Most Read and Cited Papers Have you ever wondered which of our papers are the most read or cited? This information is readily available through the following links, which are also provided on the Journal Website: Most read papers Most cited papers Many of these papers are classics, demonstrating the longevity of articles that we publish. The following classic articles are consistently amongst the most read and cited: Predictive reward signal of dopamine neurons by Wolfram Shultz. Neural basis of a perceptual decision in the parietal cortex (Area LIP) of the rhesus monkey by Michael N. Shadlen & William T. Newsome. Discharge patterns and functional organization of mammalian retina by Stephen W. Kuffler. Single-cell responses in striate cortex of kittens deprived of vision in one eye by Torsten N. Wiesel & David H. Hubel. However, some recently-accepted papers have also been extensively downloaded, including the following: Network effects of deep brain stimulation Hippocampus and subregions of the dorsal striatum respond differently to a behavioral strategy change on a spatial navigation task. Brain activity mapping at multiple scales with silicon microprobes containing 1,024 electrodes A neuro-computational model of economic decisions Add your article to the renowned work published in Journal of Neurophysiology!
Want to Publish Research Results Quickly? Submit a Rapid Report! In our competitive scientific environment, authors need rapid publication of their work. Our newest manuscript type, Rapid Reports, provides an opportunity for accelerated publication of short, high-impact papers. There are many advantages of Rapid Reports: Authors receive an editorial decision on their manuscript within two weeks of submission. If the initial review is positive, then a Rapid Report is usually accepted immediately after the revised manuscript is received. With our "Continuous Publication" strategy, the final paginated article is placed in a journal issue within two months of acceptance. Authors have the option of publishing a PodCast related to their accepted Rapid Report. All Rapid Reports are highlighted on the Journal Website, as well as through our Facebook and Twitter pages. If you need rapid publication of your manuscript to support a grant submission or tenure decision, consider a Rapid Report. Be sure to read our recently-accepted Rapid Reports!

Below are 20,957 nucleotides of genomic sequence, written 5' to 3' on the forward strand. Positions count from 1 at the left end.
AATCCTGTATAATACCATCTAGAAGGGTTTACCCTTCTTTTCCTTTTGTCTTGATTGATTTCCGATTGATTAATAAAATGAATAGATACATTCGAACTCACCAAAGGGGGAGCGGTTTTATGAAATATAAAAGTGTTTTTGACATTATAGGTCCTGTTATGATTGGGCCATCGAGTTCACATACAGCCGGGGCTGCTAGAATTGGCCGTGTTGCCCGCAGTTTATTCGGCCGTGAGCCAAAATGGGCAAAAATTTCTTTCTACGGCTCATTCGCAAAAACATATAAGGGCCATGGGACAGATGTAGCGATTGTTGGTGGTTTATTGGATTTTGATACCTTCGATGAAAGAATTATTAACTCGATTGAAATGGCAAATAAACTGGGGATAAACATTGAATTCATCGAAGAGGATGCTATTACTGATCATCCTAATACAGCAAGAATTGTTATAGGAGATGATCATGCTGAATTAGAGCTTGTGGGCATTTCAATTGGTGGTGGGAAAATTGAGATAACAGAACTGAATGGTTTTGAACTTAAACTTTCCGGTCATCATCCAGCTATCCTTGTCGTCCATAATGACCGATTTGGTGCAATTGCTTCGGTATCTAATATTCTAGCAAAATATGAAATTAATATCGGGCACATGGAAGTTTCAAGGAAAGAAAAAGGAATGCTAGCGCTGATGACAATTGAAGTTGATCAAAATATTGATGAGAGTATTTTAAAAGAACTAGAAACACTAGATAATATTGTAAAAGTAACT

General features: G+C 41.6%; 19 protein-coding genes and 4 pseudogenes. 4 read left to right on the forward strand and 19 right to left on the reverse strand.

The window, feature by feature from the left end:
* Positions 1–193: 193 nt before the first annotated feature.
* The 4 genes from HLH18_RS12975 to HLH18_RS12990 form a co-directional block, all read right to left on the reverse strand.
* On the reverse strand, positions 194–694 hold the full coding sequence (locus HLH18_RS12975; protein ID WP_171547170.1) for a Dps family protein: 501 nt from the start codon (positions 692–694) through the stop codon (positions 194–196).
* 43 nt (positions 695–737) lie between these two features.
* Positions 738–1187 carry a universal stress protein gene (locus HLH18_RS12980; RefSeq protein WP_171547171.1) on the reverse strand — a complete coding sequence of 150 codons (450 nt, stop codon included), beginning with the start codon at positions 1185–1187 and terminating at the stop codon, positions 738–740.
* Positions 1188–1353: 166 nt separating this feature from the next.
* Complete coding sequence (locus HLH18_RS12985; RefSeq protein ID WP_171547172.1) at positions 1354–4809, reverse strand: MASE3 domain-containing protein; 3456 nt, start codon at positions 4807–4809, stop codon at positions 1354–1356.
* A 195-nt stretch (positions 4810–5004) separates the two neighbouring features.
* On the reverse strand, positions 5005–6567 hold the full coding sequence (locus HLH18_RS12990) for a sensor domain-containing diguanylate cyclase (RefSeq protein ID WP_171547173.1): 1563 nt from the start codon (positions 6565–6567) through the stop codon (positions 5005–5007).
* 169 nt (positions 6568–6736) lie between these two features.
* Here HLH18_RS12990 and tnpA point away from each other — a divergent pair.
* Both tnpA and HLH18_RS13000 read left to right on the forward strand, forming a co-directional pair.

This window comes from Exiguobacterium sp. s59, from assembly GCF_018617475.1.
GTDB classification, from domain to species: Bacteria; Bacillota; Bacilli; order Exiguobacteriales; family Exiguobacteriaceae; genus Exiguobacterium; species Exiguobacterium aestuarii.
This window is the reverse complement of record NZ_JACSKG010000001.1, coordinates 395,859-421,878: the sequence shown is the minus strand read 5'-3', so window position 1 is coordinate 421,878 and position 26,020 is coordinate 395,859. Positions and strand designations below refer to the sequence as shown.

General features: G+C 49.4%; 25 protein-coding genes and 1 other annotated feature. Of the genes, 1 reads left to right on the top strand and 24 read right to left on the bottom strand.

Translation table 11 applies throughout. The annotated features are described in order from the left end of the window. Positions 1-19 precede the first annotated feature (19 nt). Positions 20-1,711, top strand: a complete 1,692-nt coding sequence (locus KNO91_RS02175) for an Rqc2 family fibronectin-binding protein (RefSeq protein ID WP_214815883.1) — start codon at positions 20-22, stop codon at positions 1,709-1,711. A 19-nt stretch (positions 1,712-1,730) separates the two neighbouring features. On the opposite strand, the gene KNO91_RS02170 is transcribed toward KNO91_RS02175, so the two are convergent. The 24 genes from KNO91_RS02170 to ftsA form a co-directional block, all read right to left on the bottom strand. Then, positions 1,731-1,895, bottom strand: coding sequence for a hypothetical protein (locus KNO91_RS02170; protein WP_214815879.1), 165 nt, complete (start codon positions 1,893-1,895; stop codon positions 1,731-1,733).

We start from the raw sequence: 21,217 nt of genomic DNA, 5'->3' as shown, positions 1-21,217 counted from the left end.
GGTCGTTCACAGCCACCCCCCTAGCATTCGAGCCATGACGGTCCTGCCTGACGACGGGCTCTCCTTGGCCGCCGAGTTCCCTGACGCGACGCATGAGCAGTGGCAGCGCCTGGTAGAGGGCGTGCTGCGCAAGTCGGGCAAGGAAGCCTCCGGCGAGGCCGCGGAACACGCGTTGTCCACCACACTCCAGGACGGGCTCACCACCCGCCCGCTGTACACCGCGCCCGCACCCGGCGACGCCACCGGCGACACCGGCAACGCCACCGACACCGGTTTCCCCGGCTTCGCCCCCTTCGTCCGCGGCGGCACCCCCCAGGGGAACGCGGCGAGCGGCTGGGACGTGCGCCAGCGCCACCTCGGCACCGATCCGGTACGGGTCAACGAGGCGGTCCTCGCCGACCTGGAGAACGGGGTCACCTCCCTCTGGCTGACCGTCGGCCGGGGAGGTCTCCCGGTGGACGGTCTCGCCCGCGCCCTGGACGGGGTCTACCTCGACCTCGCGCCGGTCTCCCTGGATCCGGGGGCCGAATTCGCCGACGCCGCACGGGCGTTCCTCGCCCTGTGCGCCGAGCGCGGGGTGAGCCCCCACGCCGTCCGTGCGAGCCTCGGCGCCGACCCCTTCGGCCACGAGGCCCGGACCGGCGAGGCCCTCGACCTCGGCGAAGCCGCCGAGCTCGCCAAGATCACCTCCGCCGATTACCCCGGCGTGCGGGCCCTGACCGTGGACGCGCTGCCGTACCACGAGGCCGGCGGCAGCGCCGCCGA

Calls for Manuscripts Closing Soon Three Calls for Manuscripts will be closing on January 1, 2016. Manuscripts accepted for Calls are included in a Collection associated with the Call. Don't miss out on the opportunity to have your manuscript included in one of these virtual journal issues. Manuscripts accepted for Calls are highlighted on the Journal Web Site, and on our Facebook and Twitter pages. Manuscripts submitted for Calls can include any manuscript type published by the Journal of Neurophysiology, including Research Manuscripts, Reviews (if commissioned by the Editor), Rapid Reports, and NeuroForum. Methods to Understand Brain Connections and Neural Function A variety of new and innovative methods have recently been developed to elucidate brain connections and neural function, including optogenetics, CLARITY, DREDD, and Brainbow. This Call for Papers provides insights into the implementation of these and related techniques, and how they are revolutionizing our understanding of the nervous system. Active Sensing In the early 20th century, sensing was typically considered passive. The prevailing notion was that the nervous system processed sensory inputs without playing an active role in modulating the signals. Around 1950, R. W. Sperry as well as E. von Holst and H. Mittelstaedt proposed that self-generated neural activity, which was labeled "reafference" by von Holst and Mittelstaedt, is also important in sensory processing. Over the years, the notion that sensing is an active process, with selfgenerated "efference copy" processed alongside sensory inflow, has been demonstrated across a broad range of sensory systems in a wide variety of species (e.g., insects, bats, rats, and humans). This Call for Papers is dedicated to "active sensing" and focuses on how self-generated neural activity influences the processing of sensory information. Neurological Disease and Autonomic Dysfunction There is a growing appreciation that a variety of neurological diseases, including Parkinson's disease, epilepsy, Rett syndrome, and Leigh's disease, result in autonomic dysfunction. This Call for Papers is to provide insights into the neurobiology of autonomic problems that result from neurological diseases. Website